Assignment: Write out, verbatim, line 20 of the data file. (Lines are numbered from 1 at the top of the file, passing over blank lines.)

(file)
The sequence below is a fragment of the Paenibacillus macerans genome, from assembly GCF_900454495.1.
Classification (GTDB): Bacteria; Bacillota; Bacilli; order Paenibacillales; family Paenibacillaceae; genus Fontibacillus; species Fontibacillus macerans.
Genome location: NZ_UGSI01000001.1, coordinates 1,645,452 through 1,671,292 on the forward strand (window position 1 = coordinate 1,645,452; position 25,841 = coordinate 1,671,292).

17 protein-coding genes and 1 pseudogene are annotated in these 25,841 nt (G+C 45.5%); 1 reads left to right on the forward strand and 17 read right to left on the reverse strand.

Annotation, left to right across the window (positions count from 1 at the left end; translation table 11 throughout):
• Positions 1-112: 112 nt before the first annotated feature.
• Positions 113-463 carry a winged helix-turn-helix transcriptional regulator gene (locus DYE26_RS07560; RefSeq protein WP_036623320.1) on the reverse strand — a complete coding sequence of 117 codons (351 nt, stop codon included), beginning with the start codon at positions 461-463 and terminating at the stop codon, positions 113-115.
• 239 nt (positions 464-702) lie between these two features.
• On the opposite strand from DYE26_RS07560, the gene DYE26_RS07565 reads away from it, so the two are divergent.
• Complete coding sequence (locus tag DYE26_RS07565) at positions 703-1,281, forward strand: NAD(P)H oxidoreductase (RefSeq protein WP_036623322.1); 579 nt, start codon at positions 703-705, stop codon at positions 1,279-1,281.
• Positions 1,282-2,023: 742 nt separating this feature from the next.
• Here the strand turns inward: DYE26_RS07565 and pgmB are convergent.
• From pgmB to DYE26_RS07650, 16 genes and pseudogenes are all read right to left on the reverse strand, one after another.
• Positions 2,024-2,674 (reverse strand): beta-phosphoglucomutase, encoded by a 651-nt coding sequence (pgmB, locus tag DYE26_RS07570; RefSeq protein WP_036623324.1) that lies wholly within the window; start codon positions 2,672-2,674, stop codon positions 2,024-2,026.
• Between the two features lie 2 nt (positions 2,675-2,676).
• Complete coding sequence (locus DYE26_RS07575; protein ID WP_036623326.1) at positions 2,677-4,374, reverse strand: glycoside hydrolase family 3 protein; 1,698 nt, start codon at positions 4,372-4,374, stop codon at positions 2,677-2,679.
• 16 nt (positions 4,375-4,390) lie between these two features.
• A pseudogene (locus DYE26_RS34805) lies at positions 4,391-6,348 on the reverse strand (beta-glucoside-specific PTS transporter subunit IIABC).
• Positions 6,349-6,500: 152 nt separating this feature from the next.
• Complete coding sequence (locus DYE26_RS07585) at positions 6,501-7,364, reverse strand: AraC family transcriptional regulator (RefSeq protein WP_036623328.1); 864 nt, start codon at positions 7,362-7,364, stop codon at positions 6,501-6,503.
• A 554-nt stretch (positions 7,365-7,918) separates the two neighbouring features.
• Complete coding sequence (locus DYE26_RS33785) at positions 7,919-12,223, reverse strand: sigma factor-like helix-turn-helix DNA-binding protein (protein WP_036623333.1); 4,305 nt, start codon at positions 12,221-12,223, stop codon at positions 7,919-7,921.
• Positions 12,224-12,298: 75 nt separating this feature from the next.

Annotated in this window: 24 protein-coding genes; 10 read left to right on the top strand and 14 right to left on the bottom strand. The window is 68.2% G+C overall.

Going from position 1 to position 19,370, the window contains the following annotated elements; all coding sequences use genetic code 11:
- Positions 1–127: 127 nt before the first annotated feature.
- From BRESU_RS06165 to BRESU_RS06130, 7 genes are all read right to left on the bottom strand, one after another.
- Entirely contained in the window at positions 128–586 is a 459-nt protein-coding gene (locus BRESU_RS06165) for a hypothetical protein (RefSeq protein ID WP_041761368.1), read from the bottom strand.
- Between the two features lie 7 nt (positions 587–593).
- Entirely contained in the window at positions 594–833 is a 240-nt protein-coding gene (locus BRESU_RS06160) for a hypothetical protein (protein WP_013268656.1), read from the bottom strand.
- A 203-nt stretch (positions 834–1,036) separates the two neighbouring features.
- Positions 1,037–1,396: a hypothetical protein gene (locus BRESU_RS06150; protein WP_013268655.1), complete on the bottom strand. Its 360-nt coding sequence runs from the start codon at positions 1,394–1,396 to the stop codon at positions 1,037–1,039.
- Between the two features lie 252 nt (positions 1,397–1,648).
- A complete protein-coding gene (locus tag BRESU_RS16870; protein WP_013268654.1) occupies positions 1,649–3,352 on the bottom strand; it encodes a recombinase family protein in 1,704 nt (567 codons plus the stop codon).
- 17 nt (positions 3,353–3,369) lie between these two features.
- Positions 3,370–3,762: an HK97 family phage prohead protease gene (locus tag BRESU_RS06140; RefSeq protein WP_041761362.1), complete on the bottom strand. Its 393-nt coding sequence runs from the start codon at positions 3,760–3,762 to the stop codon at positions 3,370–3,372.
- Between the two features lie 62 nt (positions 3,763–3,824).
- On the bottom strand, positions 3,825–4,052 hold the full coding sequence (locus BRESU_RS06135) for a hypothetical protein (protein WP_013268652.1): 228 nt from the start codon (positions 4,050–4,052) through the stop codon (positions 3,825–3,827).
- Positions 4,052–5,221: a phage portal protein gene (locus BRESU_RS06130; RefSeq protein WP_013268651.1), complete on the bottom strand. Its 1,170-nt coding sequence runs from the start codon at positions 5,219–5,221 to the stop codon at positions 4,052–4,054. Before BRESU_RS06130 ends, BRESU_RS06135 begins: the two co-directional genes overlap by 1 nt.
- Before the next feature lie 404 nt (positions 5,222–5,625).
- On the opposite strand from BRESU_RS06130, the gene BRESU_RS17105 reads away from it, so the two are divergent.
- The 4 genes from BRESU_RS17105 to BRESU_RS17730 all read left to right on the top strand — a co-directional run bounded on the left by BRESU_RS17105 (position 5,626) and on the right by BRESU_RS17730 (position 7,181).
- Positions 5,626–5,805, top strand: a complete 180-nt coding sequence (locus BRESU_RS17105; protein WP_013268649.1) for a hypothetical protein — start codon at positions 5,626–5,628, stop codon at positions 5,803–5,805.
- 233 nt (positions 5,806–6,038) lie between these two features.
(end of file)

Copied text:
• Complete coding sequence (locus DYE26_RS07585) at positions 6,501-7,364, reverse strand: AraC family transcriptional regulator (RefSeq protein WP_036623328.1); 864 nt, start codon at positions 7,362-7,364, stop codon at positions 6,501-6,503.